Friday, May 19, 2017

The Berlin Project & The Cherry Gimlet

Today on Drinks with Reads, Gregory Benford joins us to talk about his new novel, The Berlin Project, and match it with the perfect drink. Benaford is a long time professor at the University of California at Irvine where teaches physics. In the Berlin Project he creates an alternate history about the creation of the atomic bomb that explores what could have happened if the bomb was ready to be used by June 6, 1944. 

The Berlin Project‘s specific premise is that we don’t make the one major error in scientific judgment we did at the beginning of WW II. In the first years of the Manhattan project, to make atom bombs, the USA chose the wrong, inefficient way to separate out the useful kind of uranium. The race to develop the bomb would then have gone differently, faster—and given us the bomb a year earlier. This yields a very different World War II and the peace that comes from it.
The action follows the scientists who did the actual work, starting in 1938. It is a novel about how scientists think, how they react to the onrushing events of a world headed for the biggest war in history. At the end of The Berlin Project we get to see a different 1963, a better world.
Since this is an historical novel, it shows the reality as much as one can. It abounds in photos, posters and propaganda of the time. Some of these are made public for the first time, as with the ID badges for the Manhattan Project: a smirking Richard Feynman, a glowering General Groves.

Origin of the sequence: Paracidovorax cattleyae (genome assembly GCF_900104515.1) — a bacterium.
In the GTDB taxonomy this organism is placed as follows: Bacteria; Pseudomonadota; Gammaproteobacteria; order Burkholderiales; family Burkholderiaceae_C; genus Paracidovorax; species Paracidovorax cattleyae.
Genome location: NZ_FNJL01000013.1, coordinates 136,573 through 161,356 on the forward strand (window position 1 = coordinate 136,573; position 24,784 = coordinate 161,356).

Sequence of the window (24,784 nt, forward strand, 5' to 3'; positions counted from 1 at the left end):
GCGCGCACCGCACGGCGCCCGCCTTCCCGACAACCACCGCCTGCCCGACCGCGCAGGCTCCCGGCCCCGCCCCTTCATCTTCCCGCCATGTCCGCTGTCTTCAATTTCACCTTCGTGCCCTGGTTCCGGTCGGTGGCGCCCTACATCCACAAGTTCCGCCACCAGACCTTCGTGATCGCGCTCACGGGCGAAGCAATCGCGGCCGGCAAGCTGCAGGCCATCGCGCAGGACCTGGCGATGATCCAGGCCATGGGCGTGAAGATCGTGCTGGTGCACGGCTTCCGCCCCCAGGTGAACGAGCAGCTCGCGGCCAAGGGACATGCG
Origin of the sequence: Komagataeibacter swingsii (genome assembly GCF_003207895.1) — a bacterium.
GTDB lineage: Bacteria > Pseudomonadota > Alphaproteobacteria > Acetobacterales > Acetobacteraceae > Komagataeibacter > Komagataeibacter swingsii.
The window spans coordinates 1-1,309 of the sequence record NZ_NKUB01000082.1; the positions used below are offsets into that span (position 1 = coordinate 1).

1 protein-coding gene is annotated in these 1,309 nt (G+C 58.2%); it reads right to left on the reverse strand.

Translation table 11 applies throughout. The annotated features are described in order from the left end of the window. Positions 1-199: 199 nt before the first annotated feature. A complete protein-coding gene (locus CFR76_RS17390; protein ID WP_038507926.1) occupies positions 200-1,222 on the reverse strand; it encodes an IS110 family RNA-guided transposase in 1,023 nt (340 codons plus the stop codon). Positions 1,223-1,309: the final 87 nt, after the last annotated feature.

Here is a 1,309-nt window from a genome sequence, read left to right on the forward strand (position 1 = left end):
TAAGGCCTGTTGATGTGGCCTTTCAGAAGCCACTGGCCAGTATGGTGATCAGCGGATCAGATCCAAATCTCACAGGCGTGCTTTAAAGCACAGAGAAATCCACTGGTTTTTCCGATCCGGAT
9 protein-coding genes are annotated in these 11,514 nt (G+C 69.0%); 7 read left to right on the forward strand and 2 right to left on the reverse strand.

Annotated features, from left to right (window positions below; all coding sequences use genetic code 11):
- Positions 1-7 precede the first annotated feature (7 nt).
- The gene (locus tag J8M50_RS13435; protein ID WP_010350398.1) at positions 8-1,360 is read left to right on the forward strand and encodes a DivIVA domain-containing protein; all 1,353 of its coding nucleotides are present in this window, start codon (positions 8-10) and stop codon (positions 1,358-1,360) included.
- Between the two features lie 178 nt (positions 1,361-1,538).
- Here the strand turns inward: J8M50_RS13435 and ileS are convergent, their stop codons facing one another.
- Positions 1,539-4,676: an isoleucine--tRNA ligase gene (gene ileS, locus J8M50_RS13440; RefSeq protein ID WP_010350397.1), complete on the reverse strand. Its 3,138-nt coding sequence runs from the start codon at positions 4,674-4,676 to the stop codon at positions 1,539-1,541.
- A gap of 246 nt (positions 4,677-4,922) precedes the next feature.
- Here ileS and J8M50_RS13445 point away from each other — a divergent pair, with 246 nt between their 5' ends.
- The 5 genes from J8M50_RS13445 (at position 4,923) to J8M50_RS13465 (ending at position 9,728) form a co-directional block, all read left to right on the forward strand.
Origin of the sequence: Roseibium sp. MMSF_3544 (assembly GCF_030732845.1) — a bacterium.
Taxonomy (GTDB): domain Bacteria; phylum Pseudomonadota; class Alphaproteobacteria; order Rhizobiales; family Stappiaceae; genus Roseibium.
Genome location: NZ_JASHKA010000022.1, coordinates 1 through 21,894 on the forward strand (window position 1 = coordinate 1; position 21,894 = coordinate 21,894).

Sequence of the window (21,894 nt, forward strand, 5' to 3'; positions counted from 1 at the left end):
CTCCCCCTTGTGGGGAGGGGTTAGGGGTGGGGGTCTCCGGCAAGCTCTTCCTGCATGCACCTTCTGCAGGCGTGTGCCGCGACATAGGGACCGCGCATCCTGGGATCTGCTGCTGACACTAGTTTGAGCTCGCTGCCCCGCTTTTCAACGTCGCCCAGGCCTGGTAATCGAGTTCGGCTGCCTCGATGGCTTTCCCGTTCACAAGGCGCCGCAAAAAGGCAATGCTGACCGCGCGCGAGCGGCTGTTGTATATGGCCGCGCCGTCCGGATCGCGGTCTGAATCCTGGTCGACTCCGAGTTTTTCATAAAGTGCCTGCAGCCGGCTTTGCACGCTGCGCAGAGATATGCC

Nearly all the characters really existed. Benford knew most of them, worked with several. Every document figuring in the drama is real, from memos to letters. The effect is this is how it really could have been. 

Benford says, “My sense of the story gathering momentum, as the war changes its flavor, drove the writing. The battles change, the possibilities blossom, surprises come from the history itself. This has been perhaps my most enjoyable project, ever—great fun to write.” 

The Drink:

Cherry Gimlet
Fill a cocktail shaker with ice. Add the gin, triple sec, lime juice, Simple Syrup and cherry nectar and shake well. Strain into the light blue tulip glass; if desired, garnish with the cherry. Read as you sip.

In the novel, the baseball player turned spy, Moe Berg, enjoys this drink. He truly did carry out the exploits shown in the novel, and expressly drank gimlets. He even sipped one from this glass, a tulip glass blown in Venice.

Gregory Benford — physicist, educator, author — was born in Mobile, Alabama, on January 30, 1941. In 1963, he received a B.S. from the University of Oklahoma, and then attended the University of California, San Diego, where he received his Ph.D. in 1967. Benford is a professor of physics at the University of California, Irvine, where he has been a faculty member since 1971. Benford is the author of over twenty novels, including Jupiter Project, Artifact, Against Infinity, Eater, and Timescape. A two-time winner of the Nebula Award, Benford has also won the John W. Campbell Award, the Australian Ditmar Award, the 1995 Lord Foundation Award for achievement in the sciences, and the 1990 United Nations Medal in Literature. Visit his website at 

1 comment:

  1. This sounds like a great read! Also a wonderful drink to sip while reading. Love the blue tulip glass!